COSTA MESA, Calif. — Doug Pederson's decision to keep the red challenge flag tucked away drew scrutiny in the hours after the team's first loss in more than two months. Russell Wilson appeared to pitch an illegal forward pass on a third-down conversion in the fourth quarter of the Eagles' 24-10 loss to the Seattle Seahawks, but Pederson did not challenge it.
The Eagles coach did not seem to regret his decision on Monday. He reiterated that with the information the Eagles had at the time and facing the possibility of using their last challenge and second timeout, it wasn't the "right time" to throw the flag. He is not afforded the same timely information as the fan watching at home, although those kinds of critical decisions are a major part of a coach's game-day responsibilities.
"I don't get the luxury of the television bringing out protractors and straight rulers and drawing lines like I guess they did and saying, 'Oh, yeah, this is probably a forward pass,'" Pederson said as the Eagles settled in Orange County for a week of practice before Sunday's game against the Los Angeles Rams.
"I've got to make it within 10 to 15 seconds of them running the next play. So at that time, I didn't feel like it was necessary to challenge it when we all felt like it wasn't going to be in our favor."
The Eagles trailed by seven points with just more than 10 minutes remaining in the fourth quarter and backed the Seahawks up with a third-and-8 at Seattle's 42-yard line. If the Eagles stopped them, the Seahawks likely would have punted the ball away. Wilson scrambled 6 yards and pitched the ball to running back Mike Davis, who rushed for 17 yards for a first down. The play was ruled a legal lateral.
When dissecting the game footage, it appeared Wilson released the ball at the 46-yard line and Davis caught the ball past the 47. Even though Wilson tried tossing the ball backward, his momentum meant the ball would move forward while fighting inertia, like a bomb dropping out of a moving airplane.
Pederson communicates with staff members in the coaching booth to hear what they see on the play. Jon Ferrari, the director of football compliance, and coaching assistant Ryan Paganetti offer guidance. But they're limited — especially in a road stadium — to whatever live or replay angles the television initially provides. The Eagles don't have the ability to study several angles in real time to throw the challenge flag, and it doesn't help them when more angles of a replay emerge as the game progresses.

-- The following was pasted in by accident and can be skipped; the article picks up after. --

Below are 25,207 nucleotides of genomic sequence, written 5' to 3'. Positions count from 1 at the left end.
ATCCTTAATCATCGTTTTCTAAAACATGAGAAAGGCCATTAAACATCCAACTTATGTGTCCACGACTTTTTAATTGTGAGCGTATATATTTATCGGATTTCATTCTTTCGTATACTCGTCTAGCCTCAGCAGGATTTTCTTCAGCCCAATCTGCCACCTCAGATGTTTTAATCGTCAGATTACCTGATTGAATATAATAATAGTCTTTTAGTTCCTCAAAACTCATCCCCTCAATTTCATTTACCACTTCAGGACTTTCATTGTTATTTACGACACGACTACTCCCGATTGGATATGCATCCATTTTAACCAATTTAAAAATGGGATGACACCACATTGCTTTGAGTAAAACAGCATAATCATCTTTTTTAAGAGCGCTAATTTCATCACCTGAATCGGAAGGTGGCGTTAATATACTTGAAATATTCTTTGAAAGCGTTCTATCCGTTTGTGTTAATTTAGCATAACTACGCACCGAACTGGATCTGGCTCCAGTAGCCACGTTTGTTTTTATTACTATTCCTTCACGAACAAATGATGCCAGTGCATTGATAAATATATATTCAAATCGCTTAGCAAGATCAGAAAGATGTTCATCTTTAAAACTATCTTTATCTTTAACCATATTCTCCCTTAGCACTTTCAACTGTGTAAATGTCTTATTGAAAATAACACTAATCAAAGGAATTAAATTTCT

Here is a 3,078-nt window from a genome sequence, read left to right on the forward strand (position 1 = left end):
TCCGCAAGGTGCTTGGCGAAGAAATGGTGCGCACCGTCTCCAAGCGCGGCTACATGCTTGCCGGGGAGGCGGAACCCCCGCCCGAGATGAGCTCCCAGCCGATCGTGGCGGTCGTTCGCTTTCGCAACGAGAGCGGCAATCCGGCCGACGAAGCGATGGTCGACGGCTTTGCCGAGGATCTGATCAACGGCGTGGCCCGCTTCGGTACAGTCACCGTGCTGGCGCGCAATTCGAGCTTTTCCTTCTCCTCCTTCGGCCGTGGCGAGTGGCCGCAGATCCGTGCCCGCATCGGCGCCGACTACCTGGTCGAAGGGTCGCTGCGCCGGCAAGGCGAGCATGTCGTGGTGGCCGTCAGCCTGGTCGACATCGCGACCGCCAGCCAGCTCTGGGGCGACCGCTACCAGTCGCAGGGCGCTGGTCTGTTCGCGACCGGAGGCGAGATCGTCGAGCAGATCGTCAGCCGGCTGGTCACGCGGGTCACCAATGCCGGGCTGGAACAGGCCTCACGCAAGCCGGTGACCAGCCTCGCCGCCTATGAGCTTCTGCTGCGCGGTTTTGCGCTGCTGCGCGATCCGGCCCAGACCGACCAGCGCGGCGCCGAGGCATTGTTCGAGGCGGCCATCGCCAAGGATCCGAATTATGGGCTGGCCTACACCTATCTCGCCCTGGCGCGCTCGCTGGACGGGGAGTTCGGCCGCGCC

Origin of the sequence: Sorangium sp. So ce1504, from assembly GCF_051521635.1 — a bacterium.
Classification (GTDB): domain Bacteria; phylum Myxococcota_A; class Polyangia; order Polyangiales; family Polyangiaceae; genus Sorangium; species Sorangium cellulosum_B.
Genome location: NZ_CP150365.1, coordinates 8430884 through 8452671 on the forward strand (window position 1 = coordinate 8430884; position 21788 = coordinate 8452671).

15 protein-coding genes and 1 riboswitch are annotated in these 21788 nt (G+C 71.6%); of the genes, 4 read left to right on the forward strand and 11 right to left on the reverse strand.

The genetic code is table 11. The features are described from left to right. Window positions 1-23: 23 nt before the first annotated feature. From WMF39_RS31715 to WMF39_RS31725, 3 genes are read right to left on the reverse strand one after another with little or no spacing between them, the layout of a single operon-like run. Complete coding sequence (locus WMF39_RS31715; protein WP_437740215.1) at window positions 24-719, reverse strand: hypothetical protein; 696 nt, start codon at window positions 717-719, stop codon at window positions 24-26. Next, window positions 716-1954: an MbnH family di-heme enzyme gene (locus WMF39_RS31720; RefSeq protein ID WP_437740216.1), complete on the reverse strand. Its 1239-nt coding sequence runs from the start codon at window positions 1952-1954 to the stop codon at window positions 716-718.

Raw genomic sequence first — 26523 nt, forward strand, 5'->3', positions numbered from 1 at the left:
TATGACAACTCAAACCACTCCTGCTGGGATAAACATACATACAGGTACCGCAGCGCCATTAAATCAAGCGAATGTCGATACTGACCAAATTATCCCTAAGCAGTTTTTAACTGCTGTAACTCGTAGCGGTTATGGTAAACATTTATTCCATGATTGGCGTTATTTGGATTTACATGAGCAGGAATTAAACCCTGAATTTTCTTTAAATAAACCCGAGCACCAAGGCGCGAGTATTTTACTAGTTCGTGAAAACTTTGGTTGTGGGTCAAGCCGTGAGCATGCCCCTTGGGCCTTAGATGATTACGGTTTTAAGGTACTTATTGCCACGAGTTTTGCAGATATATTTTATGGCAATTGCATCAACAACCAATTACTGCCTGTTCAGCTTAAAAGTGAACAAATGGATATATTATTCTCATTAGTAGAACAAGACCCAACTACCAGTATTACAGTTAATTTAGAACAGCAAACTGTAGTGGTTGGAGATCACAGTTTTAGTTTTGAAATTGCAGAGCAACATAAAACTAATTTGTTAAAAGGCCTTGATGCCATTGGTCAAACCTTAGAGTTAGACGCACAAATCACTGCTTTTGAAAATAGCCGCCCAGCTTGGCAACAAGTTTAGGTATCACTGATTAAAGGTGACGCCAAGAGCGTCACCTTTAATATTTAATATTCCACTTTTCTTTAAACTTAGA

"We're getting whatever feed we can get," Pederson said. "Of course, on the sideline, we don't get the luxury of replay. The big screen in the stadium doesn't hold any water for us. And yet, sometimes you're only given what the network can give you at the time. So that's been our protocol. It's been a really good protocol for us this whole season."
The Seahawks rushed to the line and it took them only four plays to score a touchdown and build a 14-point lead. Complicating Pederson's decision was that the Eagles lost a challenge in the third quarter and might have needed that final challenge or the second timeout later in the game. Of course, if the play was overturned, the Eagles would have forced the Seahawks to punt and regained possession with a chance to tie it in the fourth quarter. But that was the type of game-changing play that could warrant a challenge flag if there was any seed of doubt.
"Well, now we're playing a hypothetical," Pederson said. "If you throw it, yeah, it's sort of 50/50. It's kind of like the third-down call that I challenged that we felt like … it was cut-and-dry that we were past the line to gain and we didn't get that. Then I got another play later in the game that was out of my control from a review standpoint that we didn't get and now this was the third one we didn't get. Things just didn't stack up great for us at that time, and I didn't want to risk another timeout."
Pederson is .500 on challenges in his career. He has challenged four plays this season, with one overturned and three upheld. Six of his 10 challenges were overturned last season.
Pederson has earned praise for his coaching decisions this season, and 10 wins certainly help his credibility. When they lose, the decisions and play calls are scrutinized. Pederson prided himself on being aggressive, although he was more cautious with fourth downs Sunday against Seattle. Every game situation is different and depends on the opponent, but Pederson wants to stick to the same coaching principles that allowed him to reach this point.
"You have to stay aggressive, Pederson said, "especially in football games like that."
In his second year, the coach understands the attention his decisions receive in Philadelphia. With the nine-game winning streak snapped, Pederson was again reminded of just how scrutinized those decisions are in losses.